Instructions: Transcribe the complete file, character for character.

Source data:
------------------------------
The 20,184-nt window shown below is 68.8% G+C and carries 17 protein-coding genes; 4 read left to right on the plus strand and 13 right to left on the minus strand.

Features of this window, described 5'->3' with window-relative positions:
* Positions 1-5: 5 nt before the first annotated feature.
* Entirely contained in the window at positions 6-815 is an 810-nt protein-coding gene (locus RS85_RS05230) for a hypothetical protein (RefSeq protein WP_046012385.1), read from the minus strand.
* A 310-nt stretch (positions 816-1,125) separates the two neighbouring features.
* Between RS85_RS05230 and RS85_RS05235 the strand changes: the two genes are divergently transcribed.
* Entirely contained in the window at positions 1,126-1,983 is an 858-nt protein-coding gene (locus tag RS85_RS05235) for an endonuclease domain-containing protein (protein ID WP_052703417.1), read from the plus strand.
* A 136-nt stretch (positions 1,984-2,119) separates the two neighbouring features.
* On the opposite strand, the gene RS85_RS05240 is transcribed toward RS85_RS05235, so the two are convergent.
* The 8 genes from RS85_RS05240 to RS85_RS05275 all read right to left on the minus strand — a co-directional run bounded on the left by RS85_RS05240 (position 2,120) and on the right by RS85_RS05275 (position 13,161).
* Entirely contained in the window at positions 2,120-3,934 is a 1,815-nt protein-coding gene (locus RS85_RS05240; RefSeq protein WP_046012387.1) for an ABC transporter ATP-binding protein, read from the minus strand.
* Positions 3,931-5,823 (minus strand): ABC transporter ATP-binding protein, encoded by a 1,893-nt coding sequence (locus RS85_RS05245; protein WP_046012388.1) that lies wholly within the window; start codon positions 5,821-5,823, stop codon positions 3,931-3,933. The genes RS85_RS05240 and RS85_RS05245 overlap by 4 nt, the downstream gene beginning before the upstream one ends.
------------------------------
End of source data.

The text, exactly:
The 20,184-nt window shown below is 68.8% G+C and carries 17 protein-coding genes; 4 read left to right on the plus strand and 13 right to left on the minus strand.

Features of this window, described 5'->3' with window-relative positions:
* Positions 1-5: 5 nt before the first annotated feature.
* Entirely contained in the window at positions 6-815 is an 810-nt protein-coding gene (locus RS85_RS05230) for a hypothetical protein (RefSeq protein WP_046012385.1), read from the minus strand.
* A 310-nt stretch (positions 816-1,125) separates the two neighbouring features.
* Between RS85_RS05230 and RS85_RS05235 the strand changes: the two genes are divergently transcribed.
* Entirely contained in the window at positions 1,126-1,983 is an 858-nt protein-coding gene (locus tag RS85_RS05235) for an endonuclease domain-containing protein (protein ID WP_052703417.1), read from the plus strand.
* A 136-nt stretch (positions 1,984-2,119) separates the two neighbouring features.
* On the opposite strand, the gene RS85_RS05240 is transcribed toward RS85_RS05235, so the two are convergent.
* The 8 genes from RS85_RS05240 to RS85_RS05275 all read right to left on the minus strand — a co-directional run bounded on the left by RS85_RS05240 (position 2,120) and on the right by RS85_RS05275 (position 13,161).
* Entirely contained in the window at positions 2,120-3,934 is a 1,815-nt protein-coding gene (locus RS85_RS05240; RefSeq protein WP_046012387.1) for an ABC transporter ATP-binding protein, read from the minus strand.
* Positions 3,931-5,823 (minus strand): ABC transporter ATP-binding protein, encoded by a 1,893-nt coding sequence (locus RS85_RS05245; protein WP_046012388.1) that lies wholly within the window; start codon positions 5,821-5,823, stop codon positions 3,931-3,933. The genes RS85_RS05240 and RS85_RS05245 overlap by 4 nt, the downstream gene beginning before the upstream one ends.